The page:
Philadelphia Phillies manager Rob Thomson appeared on the Foul Territory podcast on Monday and spoke with Scott Braun, Erik Kratz, and A.J. Pierzynski about a range of topics, including his time in Philadelphia and how he views his future with the team.
It's no secret that the 60-year-old Thomson, who has been with the Phillies since taking over as bench coach in 2018, had planned on retiring from baseball at the end of the 2022 season. But after getting his first shot at managing a big league team following the firing of Joe Girardi partway through the 2022 season, "Topper" says he now doesn't plan on retiring any time soon.
When asked by Braun about how long he wants to manage, even if he wins a World Series in the next few years, the Phillies bench boss couldn't put a number on it.
"I don't know, because it all depends on how I'm feeling and how much fun I'm having," Thomson said. "I was going to retire from baseball a few years ago, basically because I felt like I was getting stale.
"And then once this job came about, and with the people we have and the coaches we have, and you know learning a new job really and learning every day from it you know it it's really energized me, and it's brought me back to loving the game and wanting to go to work and getting up in the morning and being excited."
It sounds like Thomson plans on staying in the Phillies dugout until the front office kicks him out.
"So, as long as that [excitement] is still in my life," Thomson continued. "Then I'll keep doing it as long as the Phillies want me to."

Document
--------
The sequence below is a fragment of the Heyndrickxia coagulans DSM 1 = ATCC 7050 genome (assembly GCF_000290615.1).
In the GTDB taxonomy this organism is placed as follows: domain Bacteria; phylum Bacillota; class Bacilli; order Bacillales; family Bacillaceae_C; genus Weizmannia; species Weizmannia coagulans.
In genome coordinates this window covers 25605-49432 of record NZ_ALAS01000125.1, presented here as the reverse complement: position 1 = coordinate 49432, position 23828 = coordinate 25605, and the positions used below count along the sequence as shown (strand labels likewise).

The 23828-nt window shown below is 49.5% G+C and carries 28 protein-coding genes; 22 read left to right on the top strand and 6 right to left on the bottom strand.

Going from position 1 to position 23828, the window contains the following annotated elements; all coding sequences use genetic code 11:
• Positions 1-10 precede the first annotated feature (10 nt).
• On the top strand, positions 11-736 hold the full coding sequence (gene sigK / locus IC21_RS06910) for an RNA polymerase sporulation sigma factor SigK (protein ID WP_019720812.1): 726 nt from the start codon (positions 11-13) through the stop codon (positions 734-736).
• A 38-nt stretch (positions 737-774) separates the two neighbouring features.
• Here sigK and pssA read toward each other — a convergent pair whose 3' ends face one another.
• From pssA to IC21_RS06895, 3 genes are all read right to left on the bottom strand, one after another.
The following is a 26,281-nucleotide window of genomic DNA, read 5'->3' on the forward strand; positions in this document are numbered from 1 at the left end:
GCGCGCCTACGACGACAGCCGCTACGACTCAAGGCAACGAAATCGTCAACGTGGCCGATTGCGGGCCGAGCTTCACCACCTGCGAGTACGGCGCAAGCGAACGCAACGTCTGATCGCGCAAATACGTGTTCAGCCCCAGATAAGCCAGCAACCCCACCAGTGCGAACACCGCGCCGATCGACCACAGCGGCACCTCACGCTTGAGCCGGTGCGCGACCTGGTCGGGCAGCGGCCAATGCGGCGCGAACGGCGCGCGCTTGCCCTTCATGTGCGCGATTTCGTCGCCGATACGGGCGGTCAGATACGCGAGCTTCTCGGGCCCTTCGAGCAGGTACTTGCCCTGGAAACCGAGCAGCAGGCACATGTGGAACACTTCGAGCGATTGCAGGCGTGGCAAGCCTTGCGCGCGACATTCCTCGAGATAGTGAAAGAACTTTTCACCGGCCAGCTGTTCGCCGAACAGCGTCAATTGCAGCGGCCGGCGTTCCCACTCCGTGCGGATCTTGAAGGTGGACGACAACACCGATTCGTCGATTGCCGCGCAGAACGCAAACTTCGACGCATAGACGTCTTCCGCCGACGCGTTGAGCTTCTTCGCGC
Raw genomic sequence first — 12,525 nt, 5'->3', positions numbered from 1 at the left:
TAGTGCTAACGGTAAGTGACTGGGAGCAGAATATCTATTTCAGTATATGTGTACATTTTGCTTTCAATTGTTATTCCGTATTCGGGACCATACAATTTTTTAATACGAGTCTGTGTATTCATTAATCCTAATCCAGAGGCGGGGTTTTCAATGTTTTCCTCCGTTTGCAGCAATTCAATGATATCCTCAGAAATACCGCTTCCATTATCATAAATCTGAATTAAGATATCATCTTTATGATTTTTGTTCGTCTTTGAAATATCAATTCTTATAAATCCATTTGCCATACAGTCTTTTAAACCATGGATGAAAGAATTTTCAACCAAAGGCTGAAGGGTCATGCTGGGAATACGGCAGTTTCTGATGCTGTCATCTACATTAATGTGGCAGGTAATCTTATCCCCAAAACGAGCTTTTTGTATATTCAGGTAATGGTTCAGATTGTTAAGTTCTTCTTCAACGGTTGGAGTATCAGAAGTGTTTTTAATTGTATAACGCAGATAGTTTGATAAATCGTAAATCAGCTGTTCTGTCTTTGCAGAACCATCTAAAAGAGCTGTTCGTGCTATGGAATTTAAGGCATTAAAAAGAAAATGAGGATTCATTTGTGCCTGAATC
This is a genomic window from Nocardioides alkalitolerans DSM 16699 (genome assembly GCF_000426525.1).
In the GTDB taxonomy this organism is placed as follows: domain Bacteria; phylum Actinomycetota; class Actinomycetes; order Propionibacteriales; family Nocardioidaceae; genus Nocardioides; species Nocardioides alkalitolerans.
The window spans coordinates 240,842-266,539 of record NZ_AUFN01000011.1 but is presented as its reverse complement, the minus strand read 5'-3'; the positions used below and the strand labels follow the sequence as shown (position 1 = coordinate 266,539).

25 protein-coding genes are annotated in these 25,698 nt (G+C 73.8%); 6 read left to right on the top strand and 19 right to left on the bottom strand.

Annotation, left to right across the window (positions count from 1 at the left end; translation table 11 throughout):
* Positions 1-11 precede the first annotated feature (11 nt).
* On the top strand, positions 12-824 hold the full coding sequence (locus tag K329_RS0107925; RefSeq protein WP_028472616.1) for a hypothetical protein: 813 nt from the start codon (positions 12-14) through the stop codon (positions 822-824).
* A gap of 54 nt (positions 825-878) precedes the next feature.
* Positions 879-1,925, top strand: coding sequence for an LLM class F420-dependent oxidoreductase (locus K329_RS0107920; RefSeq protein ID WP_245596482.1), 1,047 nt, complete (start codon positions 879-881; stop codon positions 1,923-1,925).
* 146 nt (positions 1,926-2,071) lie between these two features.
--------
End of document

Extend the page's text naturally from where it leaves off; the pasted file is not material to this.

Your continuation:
Does Thomson want a longer commitment from the Phillies?
Earlier this offseason, Thomson received a one-year contract extension from president of baseball operations Dave Dombrowski and general manager Sam Fuld during the Winter Meetings. Thomson now has the reins through the 2025 season.
Some might have thought he deserved longer after guiding the Phillies to a World Series appearance in 2022 and within a couple of wins from the Fall Classic in 2023.
Former Phillie Erik Kratz asked the Phillies skipper if he feels like congratulations are in order with his extension or if he feels the team's performance has earned him more than a one-year extension.
"I'll put it this way, I feel like since I've been in Philadelphia, I've been treated more than fairly, Thomson replied. "I have a great relationship with Dave and Sam and John Middleton, and I trust them as much as I trust anybody else, and so I've been treated fairly."
The length of his deal doesn't worry Thomson. He was more concerned about whether the move was made to avoid questions and distractions about his future during the 2024 season or if the team really wanted him.
"The one-year deal was good for me," Thomson said. "I told Dave, 'You know, if we're doing this just to eliminate questions, you don't have to. All I want to know is that you want me here,' and he [Dombrowski] said, 'Oh yeah, we want you here,' so I was good with it."
So, they want him ... for now. With the star-studded Phillies seemingly in a win-now mode, Thomson's two remaining years might signal the front office's window for winning a World Series with this core. After that, all bets are off.
Thomson doesn't think an Ohtani-esque clause will work for him
In what turned into a light-hearted moment, Thomson, in jest, turned down the notion that he might ask his stars to push for him to get an extension or a "safety net" clause in their contracts like Shohei Ohtani has in his new deal with the Los Angeles Dodgers.
"If I'm Topper, I'm going to Trea, I'm going to Nola, I'm going to Wheeler, I'm going to Harper," Pierzynski joked. "And saying listen boys, if you guys want to be in the lineup, Wheeler, if you want to pitch Opening Day, Nola, you want to pitch the second game of the year, you guys all need to come out and say you're not playing unless I get a five-year extension put the pressure on them."
In his usual good humor, Thomson ran with the joke but made it clear it's not an option for him.
"If I was extended out by Turner and Harp's contracts, I'd be about 90 years old by the time I'm done," he said. "So I think it might be a little bit old."